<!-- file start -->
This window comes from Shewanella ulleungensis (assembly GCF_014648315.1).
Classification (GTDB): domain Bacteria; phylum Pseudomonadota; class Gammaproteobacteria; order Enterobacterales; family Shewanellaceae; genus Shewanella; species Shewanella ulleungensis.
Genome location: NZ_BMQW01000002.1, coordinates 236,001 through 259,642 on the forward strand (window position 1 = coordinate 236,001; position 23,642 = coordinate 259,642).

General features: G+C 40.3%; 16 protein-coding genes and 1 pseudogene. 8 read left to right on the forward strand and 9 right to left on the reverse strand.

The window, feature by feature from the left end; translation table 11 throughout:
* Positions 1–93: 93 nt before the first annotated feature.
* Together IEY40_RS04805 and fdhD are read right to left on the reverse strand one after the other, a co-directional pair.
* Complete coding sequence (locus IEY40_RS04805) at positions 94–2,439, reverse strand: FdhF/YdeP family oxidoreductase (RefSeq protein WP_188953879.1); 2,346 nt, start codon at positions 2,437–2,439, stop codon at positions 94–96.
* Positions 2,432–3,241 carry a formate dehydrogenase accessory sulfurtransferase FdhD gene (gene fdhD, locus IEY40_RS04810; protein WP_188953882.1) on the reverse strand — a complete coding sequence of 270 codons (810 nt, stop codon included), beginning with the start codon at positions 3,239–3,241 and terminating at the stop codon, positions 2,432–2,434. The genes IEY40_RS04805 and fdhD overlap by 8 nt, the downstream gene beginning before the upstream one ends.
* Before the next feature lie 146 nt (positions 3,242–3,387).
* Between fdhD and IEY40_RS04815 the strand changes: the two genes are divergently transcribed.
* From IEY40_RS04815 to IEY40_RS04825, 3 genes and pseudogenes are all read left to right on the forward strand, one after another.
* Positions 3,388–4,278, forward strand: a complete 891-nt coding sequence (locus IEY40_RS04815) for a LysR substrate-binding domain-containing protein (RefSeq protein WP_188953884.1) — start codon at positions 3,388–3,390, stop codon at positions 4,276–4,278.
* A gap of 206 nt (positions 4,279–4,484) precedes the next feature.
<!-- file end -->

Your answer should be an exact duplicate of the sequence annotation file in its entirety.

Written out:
This window comes from Shewanella ulleungensis (assembly GCF_014648315.1).
Classification (GTDB): domain Bacteria; phylum Pseudomonadota; class Gammaproteobacteria; order Enterobacterales; family Shewanellaceae; genus Shewanella; species Shewanella ulleungensis.
Genome location: NZ_BMQW01000002.1, coordinates 236,001 through 259,642 on the forward strand (window position 1 = coordinate 236,001; position 23,642 = coordinate 259,642).

General features: G+C 40.3%; 16 protein-coding genes and 1 pseudogene. 8 read left to right on the forward strand and 9 right to left on the reverse strand.

The window, feature by feature from the left end; translation table 11 throughout:
* Positions 1–93: 93 nt before the first annotated feature.
* Together IEY40_RS04805 and fdhD are read right to left on the reverse strand one after the other, a co-directional pair.
* Complete coding sequence (locus IEY40_RS04805) at positions 94–2,439, reverse strand: FdhF/YdeP family oxidoreductase (RefSeq protein WP_188953879.1); 2,346 nt, start codon at positions 2,437–2,439, stop codon at positions 94–96.
* Positions 2,432–3,241 carry a formate dehydrogenase accessory sulfurtransferase FdhD gene (gene fdhD, locus IEY40_RS04810; protein WP_188953882.1) on the reverse strand — a complete coding sequence of 270 codons (810 nt, stop codon included), beginning with the start codon at positions 3,239–3,241 and terminating at the stop codon, positions 2,432–2,434. The genes IEY40_RS04805 and fdhD overlap by 8 nt, the downstream gene beginning before the upstream one ends.
* Before the next feature lie 146 nt (positions 3,242–3,387).
* Between fdhD and IEY40_RS04815 the strand changes: the two genes are divergently transcribed.
* From IEY40_RS04815 to IEY40_RS04825, 3 genes and pseudogenes are all read left to right on the forward strand, one after another.
* Positions 3,388–4,278, forward strand: a complete 891-nt coding sequence (locus IEY40_RS04815) for a LysR substrate-binding domain-containing protein (RefSeq protein WP_188953884.1) — start codon at positions 3,388–3,390, stop codon at positions 4,276–4,278.
* A gap of 206 nt (positions 4,279–4,484) precedes the next feature.